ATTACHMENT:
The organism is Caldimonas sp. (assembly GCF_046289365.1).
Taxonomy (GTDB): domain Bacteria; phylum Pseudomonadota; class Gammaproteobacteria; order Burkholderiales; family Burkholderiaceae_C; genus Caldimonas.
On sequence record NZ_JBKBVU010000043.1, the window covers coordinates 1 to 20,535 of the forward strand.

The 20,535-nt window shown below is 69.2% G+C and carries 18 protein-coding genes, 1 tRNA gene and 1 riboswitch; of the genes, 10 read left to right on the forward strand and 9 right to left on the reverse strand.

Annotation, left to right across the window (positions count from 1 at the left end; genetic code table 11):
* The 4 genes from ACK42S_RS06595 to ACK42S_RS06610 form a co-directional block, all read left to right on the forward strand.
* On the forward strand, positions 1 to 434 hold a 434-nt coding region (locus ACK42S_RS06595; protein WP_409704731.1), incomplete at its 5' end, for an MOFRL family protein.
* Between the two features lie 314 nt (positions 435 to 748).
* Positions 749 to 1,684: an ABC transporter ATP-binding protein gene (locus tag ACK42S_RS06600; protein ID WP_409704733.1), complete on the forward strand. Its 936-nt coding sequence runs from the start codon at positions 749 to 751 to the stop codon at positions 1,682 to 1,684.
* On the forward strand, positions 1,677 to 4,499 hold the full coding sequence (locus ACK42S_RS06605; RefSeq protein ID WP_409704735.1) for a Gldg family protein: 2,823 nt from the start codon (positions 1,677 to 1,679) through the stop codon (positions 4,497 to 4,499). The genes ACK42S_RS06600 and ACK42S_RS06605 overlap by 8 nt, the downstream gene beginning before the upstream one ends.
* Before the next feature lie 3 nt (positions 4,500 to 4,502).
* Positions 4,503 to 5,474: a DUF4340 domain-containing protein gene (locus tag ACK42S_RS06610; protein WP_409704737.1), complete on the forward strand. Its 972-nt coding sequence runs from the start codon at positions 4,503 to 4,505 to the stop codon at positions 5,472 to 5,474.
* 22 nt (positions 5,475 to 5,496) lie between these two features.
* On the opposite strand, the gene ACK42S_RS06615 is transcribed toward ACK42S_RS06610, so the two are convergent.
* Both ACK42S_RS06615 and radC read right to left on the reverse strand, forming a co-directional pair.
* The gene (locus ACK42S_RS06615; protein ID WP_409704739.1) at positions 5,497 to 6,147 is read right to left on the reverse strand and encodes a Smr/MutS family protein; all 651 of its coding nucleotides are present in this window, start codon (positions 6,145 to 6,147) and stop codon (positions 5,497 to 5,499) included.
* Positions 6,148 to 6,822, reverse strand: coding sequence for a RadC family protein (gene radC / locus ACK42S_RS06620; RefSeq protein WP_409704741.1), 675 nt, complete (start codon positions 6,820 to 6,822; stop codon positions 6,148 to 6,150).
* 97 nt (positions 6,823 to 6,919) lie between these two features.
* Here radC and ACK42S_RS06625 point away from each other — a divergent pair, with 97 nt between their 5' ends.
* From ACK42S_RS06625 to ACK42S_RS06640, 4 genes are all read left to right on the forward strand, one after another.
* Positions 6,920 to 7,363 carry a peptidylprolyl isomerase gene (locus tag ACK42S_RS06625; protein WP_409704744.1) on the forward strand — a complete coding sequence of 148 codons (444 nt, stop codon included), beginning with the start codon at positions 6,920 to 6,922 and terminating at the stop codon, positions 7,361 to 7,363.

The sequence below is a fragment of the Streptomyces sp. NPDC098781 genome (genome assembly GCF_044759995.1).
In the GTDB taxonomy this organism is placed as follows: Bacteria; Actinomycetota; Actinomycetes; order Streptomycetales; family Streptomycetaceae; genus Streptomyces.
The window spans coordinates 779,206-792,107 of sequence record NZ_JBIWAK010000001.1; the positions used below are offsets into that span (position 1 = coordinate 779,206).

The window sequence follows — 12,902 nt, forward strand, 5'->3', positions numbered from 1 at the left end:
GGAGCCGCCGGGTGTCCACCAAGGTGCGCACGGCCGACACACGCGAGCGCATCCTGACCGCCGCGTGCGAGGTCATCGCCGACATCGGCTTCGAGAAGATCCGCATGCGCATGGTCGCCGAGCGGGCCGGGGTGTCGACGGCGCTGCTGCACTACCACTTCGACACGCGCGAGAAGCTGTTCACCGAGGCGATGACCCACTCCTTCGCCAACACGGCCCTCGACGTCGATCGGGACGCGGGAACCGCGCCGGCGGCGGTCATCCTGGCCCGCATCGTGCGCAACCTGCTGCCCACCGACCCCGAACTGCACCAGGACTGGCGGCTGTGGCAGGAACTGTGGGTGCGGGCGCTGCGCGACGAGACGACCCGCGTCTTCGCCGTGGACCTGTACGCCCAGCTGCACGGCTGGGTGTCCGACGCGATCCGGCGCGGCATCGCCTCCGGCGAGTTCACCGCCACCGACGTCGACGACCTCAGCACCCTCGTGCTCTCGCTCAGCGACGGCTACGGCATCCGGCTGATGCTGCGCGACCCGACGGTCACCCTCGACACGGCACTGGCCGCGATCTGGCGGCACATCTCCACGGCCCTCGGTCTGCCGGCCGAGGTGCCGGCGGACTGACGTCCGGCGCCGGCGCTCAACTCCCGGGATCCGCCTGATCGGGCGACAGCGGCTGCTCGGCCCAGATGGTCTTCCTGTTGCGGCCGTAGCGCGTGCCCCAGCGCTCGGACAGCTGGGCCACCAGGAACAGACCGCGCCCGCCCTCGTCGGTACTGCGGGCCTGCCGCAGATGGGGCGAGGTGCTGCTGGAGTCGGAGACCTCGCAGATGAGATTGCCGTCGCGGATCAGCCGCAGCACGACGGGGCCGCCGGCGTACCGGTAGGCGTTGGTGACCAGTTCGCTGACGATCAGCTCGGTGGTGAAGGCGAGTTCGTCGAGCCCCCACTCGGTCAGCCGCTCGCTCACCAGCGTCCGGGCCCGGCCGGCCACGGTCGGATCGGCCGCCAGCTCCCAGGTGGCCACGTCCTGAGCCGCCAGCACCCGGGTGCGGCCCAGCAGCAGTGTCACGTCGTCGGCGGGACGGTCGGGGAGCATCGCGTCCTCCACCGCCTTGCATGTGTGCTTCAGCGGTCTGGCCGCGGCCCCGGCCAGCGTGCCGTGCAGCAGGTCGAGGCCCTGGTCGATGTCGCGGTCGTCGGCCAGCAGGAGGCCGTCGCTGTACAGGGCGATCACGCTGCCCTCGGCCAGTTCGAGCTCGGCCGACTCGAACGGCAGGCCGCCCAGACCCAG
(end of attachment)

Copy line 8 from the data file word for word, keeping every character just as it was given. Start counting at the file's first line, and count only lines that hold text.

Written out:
* Between the two features lie 314 nt (positions 435 to 748).